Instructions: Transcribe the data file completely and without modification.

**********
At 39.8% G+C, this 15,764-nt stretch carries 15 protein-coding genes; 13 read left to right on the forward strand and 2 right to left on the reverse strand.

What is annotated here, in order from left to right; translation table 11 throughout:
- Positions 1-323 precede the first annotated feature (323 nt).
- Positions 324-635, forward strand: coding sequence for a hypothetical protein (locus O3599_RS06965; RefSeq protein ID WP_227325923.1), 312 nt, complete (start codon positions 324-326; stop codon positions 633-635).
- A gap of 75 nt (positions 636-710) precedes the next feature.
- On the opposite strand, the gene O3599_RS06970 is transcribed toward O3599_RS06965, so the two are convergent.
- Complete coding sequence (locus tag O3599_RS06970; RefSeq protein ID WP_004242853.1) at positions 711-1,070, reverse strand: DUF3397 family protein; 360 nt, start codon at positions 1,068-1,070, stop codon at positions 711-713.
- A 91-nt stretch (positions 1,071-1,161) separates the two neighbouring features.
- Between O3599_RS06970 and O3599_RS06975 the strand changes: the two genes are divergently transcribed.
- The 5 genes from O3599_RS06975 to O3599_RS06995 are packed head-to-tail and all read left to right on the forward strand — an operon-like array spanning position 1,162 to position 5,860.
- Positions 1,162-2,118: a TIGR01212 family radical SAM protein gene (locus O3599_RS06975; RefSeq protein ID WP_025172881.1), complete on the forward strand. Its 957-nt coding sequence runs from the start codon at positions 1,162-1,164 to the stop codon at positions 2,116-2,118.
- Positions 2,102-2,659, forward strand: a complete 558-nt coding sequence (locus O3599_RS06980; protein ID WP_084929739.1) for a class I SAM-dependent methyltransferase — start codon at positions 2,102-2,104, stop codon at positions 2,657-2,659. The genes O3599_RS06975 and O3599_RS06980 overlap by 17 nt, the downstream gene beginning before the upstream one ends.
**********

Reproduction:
At 39.8% G+C, this 15,764-nt stretch carries 15 protein-coding genes; 13 read left to right on the forward strand and 2 right to left on the reverse strand.

What is annotated here, in order from left to right; translation table 11 throughout:
- Positions 1-323 precede the first annotated feature (323 nt).
- Positions 324-635, forward strand: coding sequence for a hypothetical protein (locus O3599_RS06965; RefSeq protein ID WP_227325923.1), 312 nt, complete (start codon positions 324-326; stop codon positions 633-635).
- A gap of 75 nt (positions 636-710) precedes the next feature.
- On the opposite strand, the gene O3599_RS06970 is transcribed toward O3599_RS06965, so the two are convergent.
- Complete coding sequence (locus tag O3599_RS06970; RefSeq protein ID WP_004242853.1) at positions 711-1,070, reverse strand: DUF3397 family protein; 360 nt, start codon at positions 1,068-1,070, stop codon at positions 711-713.
- A 91-nt stretch (positions 1,071-1,161) separates the two neighbouring features.
- Between O3599_RS06970 and O3599_RS06975 the strand changes: the two genes are divergently transcribed.
- The 5 genes from O3599_RS06975 to O3599_RS06995 are packed head-to-tail and all read left to right on the forward strand — an operon-like array spanning position 1,162 to position 5,860.
- Positions 1,162-2,118: a TIGR01212 family radical SAM protein gene (locus O3599_RS06975; RefSeq protein ID WP_025172881.1), complete on the forward strand. Its 957-nt coding sequence runs from the start codon at positions 1,162-1,164 to the stop codon at positions 2,116-2,118.
- Positions 2,102-2,659, forward strand: a complete 558-nt coding sequence (locus O3599_RS06980; protein ID WP_084929739.1) for a class I SAM-dependent methyltransferase — start codon at positions 2,102-2,104, stop codon at positions 2,657-2,659. The genes O3599_RS06975 and O3599_RS06980 overlap by 17 nt, the downstream gene beginning before the upstream one ends.